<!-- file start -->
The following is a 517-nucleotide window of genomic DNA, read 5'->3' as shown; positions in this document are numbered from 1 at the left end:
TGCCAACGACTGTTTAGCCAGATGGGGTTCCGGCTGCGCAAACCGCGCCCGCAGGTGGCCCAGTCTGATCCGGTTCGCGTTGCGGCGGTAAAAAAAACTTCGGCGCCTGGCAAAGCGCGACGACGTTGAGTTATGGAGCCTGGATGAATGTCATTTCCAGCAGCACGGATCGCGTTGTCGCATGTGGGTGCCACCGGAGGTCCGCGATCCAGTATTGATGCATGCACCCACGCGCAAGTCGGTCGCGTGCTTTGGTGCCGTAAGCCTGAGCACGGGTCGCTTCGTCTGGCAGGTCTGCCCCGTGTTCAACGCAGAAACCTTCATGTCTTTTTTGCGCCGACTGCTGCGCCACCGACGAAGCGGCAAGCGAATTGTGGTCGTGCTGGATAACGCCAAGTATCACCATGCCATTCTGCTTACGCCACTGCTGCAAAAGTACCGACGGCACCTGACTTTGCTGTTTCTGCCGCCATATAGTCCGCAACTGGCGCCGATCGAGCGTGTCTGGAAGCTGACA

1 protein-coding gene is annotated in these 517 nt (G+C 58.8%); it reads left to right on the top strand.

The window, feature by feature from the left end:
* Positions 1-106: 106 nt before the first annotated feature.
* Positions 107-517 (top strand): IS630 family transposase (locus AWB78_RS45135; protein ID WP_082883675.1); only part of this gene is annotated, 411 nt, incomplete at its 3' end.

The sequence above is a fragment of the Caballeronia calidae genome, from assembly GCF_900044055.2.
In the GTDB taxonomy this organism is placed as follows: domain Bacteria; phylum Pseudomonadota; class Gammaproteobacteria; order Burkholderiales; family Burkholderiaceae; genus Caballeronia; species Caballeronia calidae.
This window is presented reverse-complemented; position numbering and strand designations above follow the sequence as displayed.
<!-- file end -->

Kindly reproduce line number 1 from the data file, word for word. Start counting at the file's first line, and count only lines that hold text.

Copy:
The following is a 517-nucleotide window of genomic DNA, read 5'->3' as shown; positions in this document are numbered from 1 at the left end: